Samsung Emporio Armani Night Effect designer phone
Sophisticated - or silly?
Review After some flash for your cash? Hot on the well-turned heels of LG's new Prada phone , Samsung and Armani have delivered their latest ensemble - the Emporio Armani Samsung Night Effect.
Samsung's Emporio Armani Night Effect: sophisticated?
Rather than reworking last year’s elegant Giorgio Armani Samsung touchscreen collaboration , this model takes a distinctly different approach to design. Tall, thin and smooth, with brashly lit edging, this otherwise sophisticated-looking candybar phone is designed for younger fashion-savvy buyers.
The branding certainly isn’t subtle. As well as logos on the front and back, a stand-out Emporio Armani neon strip lights up the side of the phone - part of the glowing blue, red or green LED trim that appears around the edges when the phone’s in action. No one’ll miss what phone you’re packing, that’s for sure.
While the design is eye-catching, the features roster is more solid Samsung mid-tier than trend-setter. It’s a 3.6Mb/s HSDPA 3G handset sans Wi-Fi but with a typical tick-list of music and movie download and playback facilities, plus a set of dedicated music player control buttons and a 3.5mm headphone socket on the side. A 3.2Mp camera with autofocus - but no flash - is built into the back, and there’s a front-facing face-to-face video chat camera.
Naturally, you get plush Emporio Armani-branded accessories: a CD-style fabric zip-up carry case, neckstrap and earphones.
Apart from the dazzling light effects and overt branding, the phone’s design is relatively restrained. Available in minimalist black or white bodywork, the candybar’s numberpad is totally smooth, finished with a fine hairline-metal effect. Rubber-feel material is used on the back, giving it a decent grip in the hand, while reinforced glass protects the display. Measuring 114.9 x 47.4 x 12mm and weighing 90.2g, it’s well balanced to operate one-handed.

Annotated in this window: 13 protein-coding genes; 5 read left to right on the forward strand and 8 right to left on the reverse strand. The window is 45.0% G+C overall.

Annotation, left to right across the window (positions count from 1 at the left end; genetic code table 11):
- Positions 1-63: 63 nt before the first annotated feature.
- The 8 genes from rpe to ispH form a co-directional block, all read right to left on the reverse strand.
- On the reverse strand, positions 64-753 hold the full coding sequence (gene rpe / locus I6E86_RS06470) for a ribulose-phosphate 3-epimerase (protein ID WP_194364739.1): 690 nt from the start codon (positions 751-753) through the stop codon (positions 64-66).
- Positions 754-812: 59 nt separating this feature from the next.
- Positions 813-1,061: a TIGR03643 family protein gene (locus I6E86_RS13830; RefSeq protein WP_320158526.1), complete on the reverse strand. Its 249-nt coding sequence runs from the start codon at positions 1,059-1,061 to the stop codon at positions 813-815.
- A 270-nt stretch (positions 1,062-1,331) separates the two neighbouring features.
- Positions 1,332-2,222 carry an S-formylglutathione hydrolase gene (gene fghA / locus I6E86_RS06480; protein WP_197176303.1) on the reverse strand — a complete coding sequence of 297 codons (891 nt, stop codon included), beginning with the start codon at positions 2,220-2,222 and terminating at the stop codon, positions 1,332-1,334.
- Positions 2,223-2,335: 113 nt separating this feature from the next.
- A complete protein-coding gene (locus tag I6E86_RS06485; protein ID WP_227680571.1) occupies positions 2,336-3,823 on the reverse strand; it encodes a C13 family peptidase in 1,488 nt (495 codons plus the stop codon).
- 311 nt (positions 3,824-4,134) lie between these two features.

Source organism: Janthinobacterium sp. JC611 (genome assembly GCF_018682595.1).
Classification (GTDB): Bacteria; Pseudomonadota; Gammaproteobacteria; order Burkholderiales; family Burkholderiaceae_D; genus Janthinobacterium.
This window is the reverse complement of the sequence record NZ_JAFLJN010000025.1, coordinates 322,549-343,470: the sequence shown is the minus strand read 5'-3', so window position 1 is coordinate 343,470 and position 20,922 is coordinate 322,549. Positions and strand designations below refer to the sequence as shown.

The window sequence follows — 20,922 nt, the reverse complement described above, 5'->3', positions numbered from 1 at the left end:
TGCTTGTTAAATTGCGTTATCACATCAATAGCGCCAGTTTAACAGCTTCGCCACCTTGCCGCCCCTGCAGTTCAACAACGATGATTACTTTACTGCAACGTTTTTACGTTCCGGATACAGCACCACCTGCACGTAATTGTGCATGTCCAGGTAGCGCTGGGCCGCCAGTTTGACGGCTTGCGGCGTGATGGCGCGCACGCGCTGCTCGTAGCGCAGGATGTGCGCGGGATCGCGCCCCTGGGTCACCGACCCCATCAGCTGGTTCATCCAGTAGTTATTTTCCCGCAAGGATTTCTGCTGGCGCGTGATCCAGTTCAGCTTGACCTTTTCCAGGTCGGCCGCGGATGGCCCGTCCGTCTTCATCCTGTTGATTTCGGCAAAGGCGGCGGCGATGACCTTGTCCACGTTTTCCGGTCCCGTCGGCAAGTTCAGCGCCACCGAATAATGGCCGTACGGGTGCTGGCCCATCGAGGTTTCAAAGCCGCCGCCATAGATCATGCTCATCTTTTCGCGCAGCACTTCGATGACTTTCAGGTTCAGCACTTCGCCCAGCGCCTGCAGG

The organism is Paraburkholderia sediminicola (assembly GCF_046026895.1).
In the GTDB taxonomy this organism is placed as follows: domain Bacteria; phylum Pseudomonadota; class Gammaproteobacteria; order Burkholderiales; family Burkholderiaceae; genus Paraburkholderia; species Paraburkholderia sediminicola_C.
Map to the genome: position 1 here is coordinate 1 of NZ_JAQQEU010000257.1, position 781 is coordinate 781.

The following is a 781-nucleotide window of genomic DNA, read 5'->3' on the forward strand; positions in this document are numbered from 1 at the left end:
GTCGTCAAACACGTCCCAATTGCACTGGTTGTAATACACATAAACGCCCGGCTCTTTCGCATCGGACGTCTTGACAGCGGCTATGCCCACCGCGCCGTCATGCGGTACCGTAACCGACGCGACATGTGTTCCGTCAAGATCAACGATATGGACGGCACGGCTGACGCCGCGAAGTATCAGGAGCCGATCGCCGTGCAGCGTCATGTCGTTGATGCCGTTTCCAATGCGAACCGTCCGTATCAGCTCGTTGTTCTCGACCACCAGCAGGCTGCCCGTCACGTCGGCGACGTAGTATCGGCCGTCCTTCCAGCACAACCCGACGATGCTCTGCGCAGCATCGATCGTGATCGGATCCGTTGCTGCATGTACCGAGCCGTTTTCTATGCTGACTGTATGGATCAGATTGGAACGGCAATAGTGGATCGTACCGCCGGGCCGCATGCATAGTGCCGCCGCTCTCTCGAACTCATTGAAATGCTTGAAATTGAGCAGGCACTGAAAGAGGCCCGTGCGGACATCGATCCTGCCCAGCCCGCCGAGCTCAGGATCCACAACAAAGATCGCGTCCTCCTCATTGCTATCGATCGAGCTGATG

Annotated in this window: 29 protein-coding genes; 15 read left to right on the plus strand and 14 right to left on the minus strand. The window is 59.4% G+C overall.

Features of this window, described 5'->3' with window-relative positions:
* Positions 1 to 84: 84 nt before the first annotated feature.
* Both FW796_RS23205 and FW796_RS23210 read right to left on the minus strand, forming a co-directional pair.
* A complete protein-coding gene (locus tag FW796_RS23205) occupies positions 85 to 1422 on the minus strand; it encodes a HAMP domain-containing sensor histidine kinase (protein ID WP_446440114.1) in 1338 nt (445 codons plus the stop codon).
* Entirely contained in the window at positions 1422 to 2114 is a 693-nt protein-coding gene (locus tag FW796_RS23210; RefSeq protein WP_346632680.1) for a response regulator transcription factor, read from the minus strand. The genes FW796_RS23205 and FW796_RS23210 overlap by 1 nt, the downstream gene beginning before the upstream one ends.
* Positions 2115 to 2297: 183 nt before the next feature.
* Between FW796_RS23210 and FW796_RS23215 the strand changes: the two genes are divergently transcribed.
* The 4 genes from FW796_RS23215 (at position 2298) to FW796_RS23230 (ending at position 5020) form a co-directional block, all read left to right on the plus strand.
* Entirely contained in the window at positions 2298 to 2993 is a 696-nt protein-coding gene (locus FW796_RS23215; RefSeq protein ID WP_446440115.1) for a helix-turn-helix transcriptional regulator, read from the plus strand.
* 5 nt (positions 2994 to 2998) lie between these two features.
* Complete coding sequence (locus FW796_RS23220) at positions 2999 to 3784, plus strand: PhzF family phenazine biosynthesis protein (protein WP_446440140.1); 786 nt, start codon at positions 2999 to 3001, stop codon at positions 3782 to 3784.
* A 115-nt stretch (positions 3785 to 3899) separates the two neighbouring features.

Running in a thin strip around the phone, that hard-to-ignore neon piping comes into play when the phone is active, pulsing when you’re making or taking calls, pressing buttons and so on. It can easily zap between retina-searing red, green and blue hues - although if you prefer your phone not to be spotlighted by that city-lights-at-night effect, you can switch the illumination off.
The screen is average-sized rather than lavish: a 2.2in and 320 x 240. It's an OLED panel and is sufficiently bright and clear for eyeing content, and for showing off the tailored Emporio Armani themes and wallpapers that come pre-loaded.
Despite its snazzy click wheel-style look, the navigation control panel doesn’t do any fancy twirly stuff – it’s a straight up and down, left and right navpad. With no separate buttons defined on the level surface, using the numberpad accurately depends on your own digital dexterity.
On the Vodafone-exclusive version of the phone we tested, the soft-menu key set-up was problematic. Unlike on the SIM-free model, where the right soft-menu key is pre-set as a handy phonebook shortcut, it's here designated to the Vodafone Live! portal. That means there’s no one-touch button for accessing your phonebook, as there are on most handsets. It's an irritating oversight.
... and green
Thankfully, it’s easy to re-assign one of the five on-screen shortcuts. These are pre-set for new text message, music player, ringtone profiles, calendar and external edge-light colour. We’ll leave you to work out which you can best afford to swap. All of these shortcuts can be reset, though we’re surprised someone at Vodafone HQ didn’t consider the phonebook a priority option.
There is a Samsung ‘search as spelling’ option for finding contacts, whereby you tap out the number keys relating to the name you’re after - though it’s no phonebook replacement.
Dark Knight phone?
If you don’t mind a few button presses, you can also access your contacts from the main menu. The main menu is set from switch-on as a V-shaped carousel of options you can toggle through using the navpad, though this can be switched easily to a conventional grid format. Dipping further into sub-menus, you get assorted sub lists and folders in normal Samsung style.
Accompanied by a panel of three music control buttons and a 3.5mm headphone socket on the right side of the phone, the music player is one of the more prominent features of the Emporio Armani phone.
Interestingly, as well as the 3.5mm headphone plug, Samsung has included a Mmicro USB charger/USB/earphone multi-connector socket on the other flank, which means you can plug in and use two pairs of earphones simultaneously if you want to share your tunes with a friend.